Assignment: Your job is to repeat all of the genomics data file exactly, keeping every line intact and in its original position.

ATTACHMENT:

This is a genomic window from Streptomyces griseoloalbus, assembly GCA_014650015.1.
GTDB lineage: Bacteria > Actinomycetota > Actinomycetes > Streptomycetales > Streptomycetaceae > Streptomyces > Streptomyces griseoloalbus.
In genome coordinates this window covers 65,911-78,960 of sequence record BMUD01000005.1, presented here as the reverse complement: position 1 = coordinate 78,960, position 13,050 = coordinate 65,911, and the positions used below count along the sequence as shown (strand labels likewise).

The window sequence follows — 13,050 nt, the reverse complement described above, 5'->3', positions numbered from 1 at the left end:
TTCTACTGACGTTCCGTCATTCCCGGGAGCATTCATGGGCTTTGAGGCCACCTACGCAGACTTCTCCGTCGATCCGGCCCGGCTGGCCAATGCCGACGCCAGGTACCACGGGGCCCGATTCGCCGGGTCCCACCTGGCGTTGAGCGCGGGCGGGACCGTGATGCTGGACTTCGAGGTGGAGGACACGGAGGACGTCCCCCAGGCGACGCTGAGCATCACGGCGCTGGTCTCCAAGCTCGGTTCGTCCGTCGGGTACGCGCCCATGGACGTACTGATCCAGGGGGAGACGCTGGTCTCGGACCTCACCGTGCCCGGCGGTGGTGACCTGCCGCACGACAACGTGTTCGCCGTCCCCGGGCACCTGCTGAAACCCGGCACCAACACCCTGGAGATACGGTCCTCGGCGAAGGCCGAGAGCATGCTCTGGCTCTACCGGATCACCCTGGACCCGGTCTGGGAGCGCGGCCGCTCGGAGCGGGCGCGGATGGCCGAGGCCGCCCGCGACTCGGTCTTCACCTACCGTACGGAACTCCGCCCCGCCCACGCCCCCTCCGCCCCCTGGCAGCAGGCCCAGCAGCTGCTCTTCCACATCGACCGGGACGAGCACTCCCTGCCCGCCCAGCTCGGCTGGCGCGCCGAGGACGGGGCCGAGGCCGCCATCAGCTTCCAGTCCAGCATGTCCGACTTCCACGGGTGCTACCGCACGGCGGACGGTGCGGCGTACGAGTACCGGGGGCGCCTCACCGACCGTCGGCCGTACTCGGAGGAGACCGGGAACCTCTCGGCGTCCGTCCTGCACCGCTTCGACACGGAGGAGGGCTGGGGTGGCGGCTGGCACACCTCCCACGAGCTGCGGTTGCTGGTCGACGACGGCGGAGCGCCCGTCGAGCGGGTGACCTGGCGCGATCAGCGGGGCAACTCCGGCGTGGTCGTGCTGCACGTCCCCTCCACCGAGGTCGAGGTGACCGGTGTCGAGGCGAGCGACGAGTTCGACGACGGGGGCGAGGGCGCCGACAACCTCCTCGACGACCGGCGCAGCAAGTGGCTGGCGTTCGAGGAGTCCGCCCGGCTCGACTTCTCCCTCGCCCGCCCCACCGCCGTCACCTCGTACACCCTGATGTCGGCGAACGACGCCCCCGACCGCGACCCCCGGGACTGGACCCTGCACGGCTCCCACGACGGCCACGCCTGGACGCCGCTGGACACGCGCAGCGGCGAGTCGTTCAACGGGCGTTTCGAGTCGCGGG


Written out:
This is a genomic window from Streptomyces griseoloalbus, assembly GCA_014650015.1.
GTDB lineage: Bacteria > Actinomycetota > Actinomycetes > Streptomycetales > Streptomycetaceae > Streptomyces > Streptomyces griseoloalbus.
In genome coordinates this window covers 65,911-78,960 of sequence record BMUD01000005.1, presented here as the reverse complement: position 1 = coordinate 78,960, position 13,050 = coordinate 65,911, and the positions used below count along the sequence as shown (strand labels likewise).

The window sequence follows — 13,050 nt, the reverse complement described above, 5'->3', positions numbered from 1 at the left end:
TTCTACTGACGTTCCGTCATTCCCGGGAGCATTCATGGGCTTTGAGGCCACCTACGCAGACTTCTCCGTCGATCCGGCCCGGCTGGCCAATGCCGACGCCAGGTACCACGGGGCCCGATTCGCCGGGTCCCACCTGGCGTTGAGCGCGGGCGGGACCGTGATGCTGGACTTCGAGGTGGAGGACACGGAGGACGTCCCCCAGGCGACGCTGAGCATCACGGCGCTGGTCTCCAAGCTCGGTTCGTCCGTCGGGTACGCGCCCATGGACGTACTGATCCAGGGGGAGACGCTGGTCTCGGACCTCACCGTGCCCGGCGGTGGTGACCTGCCGCACGACAACGTGTTCGCCGTCCCCGGGCACCTGCTGAAACCCGGCACCAACACCCTGGAGATACGGTCCTCGGCGAAGGCCGAGAGCATGCTCTGGCTCTACCGGATCACCCTGGACCCGGTCTGGGAGCGCGGCCGCTCGGAGCGGGCGCGGATGGCCGAGGCCGCCCGCGACTCGGTCTTCACCTACCGTACGGAACTCCGCCCCGCCCACGCCCCCTCCGCCCCCTGGCAGCAGGCCCAGCAGCTGCTCTTCCACATCGACCGGGACGAGCACTCCCTGCCCGCCCAGCTCGGCTGGCGCGCCGAGGACGGGGCCGAGGCCGCCATCAGCTTCCAGTCCAGCATGTCCGACTTCCACGGGTGCTACCGCACGGCGGACGGTGCGGCGTACGAGTACCGGGGGCGCCTCACCGACCGTCGGCCGTACTCGGAGGAGACCGGGAACCTCTCGGCGTCCGTCCTGCACCGCTTCGACACGGAGGAGGGCTGGGGTGGCGGCTGGCACACCTCCCACGAGCTGCGGTTGCTGGTCGACGACGGCGGAGCGCCCGTCGAGCGGGTGACCTGGCGCGATCAGCGGGGCAACTCCGGCGTGGTCGTGCTGCACGTCCCCTCCACCGAGGTCGAGGTGACCGGTGTCGAGGCGAGCGACGAGTTCGACGACGGGGGCGAGGGCGCCGACAACCTCCTCGACGACCGGCGCAGCAAGTGGCTGGCGTTCGAGGAGTCCGCCCGGCTCGACTTCTCCCTCGCCCGCCCCACCGCCGTCACCTCGTACACCCTGATGTCGGCGAACGACGCCCCCGACCGCGACCCCCGGGACTGGACCCTGCACGGCTCCCACGACGGCCACGCCTGGACGCCGCTGGACACGCGCAGCGGCGAGTCGTTCAACGGGCGTTTCGAGTCGCGGG